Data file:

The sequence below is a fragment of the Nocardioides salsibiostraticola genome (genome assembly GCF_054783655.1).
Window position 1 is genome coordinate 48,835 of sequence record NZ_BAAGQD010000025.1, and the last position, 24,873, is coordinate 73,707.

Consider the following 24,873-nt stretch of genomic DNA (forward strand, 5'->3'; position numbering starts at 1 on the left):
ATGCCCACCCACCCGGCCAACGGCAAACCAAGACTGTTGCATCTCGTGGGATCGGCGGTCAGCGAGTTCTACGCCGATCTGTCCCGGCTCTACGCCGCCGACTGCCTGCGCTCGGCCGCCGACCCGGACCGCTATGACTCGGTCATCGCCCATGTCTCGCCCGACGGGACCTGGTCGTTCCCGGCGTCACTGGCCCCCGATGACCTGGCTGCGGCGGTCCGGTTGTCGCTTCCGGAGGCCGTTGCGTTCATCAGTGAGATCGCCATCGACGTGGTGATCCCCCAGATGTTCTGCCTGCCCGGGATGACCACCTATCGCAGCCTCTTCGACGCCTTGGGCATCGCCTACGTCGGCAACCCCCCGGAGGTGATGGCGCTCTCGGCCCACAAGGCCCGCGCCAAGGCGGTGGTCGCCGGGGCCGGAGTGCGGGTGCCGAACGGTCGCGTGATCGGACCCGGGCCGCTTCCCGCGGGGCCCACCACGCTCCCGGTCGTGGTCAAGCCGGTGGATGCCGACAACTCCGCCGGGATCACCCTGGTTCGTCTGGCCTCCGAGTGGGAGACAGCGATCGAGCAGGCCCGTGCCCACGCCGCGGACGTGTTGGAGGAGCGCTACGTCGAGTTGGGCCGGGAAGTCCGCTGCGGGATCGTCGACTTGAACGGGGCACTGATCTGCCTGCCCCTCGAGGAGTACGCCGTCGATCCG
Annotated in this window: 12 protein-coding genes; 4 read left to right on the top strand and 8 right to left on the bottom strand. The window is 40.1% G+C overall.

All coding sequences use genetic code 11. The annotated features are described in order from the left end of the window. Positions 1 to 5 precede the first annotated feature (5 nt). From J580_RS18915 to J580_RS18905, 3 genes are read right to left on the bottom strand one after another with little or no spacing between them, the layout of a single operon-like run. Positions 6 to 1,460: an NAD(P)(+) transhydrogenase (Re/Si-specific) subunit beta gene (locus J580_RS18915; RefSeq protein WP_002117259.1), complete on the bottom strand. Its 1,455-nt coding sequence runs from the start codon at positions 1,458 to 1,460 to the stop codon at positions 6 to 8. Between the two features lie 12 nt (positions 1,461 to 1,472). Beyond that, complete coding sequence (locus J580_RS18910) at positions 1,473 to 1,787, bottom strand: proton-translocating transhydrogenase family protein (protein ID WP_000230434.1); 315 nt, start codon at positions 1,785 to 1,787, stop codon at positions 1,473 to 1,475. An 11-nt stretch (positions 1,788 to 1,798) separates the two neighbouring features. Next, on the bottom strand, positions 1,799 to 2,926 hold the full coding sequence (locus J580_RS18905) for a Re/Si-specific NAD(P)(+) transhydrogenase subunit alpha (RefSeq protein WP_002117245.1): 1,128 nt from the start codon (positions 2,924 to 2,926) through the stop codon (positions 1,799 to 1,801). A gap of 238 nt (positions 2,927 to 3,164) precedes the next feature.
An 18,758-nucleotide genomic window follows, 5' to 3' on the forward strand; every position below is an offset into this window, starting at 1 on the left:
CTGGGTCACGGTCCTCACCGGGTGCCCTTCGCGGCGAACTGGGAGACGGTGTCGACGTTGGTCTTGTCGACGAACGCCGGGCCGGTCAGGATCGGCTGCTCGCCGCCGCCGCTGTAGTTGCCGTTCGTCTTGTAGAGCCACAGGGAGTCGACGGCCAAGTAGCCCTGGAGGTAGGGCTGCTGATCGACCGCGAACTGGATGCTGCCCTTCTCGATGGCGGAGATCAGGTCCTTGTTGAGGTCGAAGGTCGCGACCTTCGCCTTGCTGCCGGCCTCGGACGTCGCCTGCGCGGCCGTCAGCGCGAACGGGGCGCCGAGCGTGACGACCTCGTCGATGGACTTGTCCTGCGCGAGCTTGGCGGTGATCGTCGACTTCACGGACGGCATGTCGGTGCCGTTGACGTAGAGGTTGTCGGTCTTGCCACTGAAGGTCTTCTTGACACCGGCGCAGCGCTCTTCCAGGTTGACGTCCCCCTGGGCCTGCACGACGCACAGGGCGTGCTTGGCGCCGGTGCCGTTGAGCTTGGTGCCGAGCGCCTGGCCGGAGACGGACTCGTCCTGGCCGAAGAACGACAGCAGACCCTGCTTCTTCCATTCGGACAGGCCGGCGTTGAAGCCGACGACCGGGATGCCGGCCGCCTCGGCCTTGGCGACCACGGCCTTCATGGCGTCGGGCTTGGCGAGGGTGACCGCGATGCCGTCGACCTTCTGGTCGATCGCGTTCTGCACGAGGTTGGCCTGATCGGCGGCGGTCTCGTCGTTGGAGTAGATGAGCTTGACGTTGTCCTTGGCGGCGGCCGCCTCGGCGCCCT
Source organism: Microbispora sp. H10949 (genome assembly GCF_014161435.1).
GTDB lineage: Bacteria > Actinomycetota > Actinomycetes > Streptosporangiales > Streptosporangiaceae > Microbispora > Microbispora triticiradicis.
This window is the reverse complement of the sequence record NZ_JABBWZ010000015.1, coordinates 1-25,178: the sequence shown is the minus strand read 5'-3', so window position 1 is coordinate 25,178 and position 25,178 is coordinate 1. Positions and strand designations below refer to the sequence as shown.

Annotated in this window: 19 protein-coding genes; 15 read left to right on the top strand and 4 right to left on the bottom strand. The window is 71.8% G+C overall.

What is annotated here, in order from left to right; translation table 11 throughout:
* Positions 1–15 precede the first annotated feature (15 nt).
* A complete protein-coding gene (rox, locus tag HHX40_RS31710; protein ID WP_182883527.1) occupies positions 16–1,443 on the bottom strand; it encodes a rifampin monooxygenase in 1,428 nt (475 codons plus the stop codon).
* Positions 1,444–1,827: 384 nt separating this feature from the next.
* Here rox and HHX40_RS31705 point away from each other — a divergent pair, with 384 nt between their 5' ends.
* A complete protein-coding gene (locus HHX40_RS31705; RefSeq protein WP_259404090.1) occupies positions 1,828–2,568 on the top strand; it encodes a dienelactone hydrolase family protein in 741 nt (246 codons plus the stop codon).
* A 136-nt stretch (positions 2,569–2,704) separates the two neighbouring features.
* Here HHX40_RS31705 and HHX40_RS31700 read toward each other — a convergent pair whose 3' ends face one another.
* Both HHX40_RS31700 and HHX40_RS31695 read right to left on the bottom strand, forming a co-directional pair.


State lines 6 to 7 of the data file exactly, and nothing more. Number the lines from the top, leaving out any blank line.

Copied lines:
All coding sequences use genetic code 11. The annotated features are described in order from the left end of the window. Positions 1 to 5 precede the first annotated feature (5 nt). From J580_RS18915 to J580_RS18905, 3 genes are read right to left on the bottom strand one after another with little or no spacing between them, the layout of a single operon-like run. Positions 6 to 1,460: an NAD(P)(+) transhydrogenase (Re/Si-specific) subunit beta gene (locus J580_RS18915; RefSeq protein WP_002117259.1), complete on the bottom strand. Its 1,455-nt coding sequence runs from the start codon at positions 1,458 to 1,460 to the stop codon at positions 6 to 8. Between the two features lie 12 nt (positions 1,461 to 1,472). Beyond that, complete coding sequence (locus J580_RS18910) at positions 1,473 to 1,787, bottom strand: proton-translocating transhydrogenase family protein (protein ID WP_000230434.1); 315 nt, start codon at positions 1,785 to 1,787, stop codon at positions 1,473 to 1,475. An 11-nt stretch (positions 1,788 to 1,798) separates the two neighbouring features. Next, on the bottom strand, positions 1,799 to 2,926 hold the full coding sequence (locus J580_RS18905) for a Re/Si-specific NAD(P)(+) transhydrogenase subunit alpha (RefSeq protein WP_002117245.1): 1,128 nt from the start codon (positions 2,924 to 2,926) through the stop codon (positions 1,799 to 1,801). A gap of 238 nt (positions 2,927 to 3,164) precedes the next feature.
An 18,758-nucleotide genomic window follows, 5' to 3' on the forward strand; every position below is an offset into this window, starting at 1 on the left: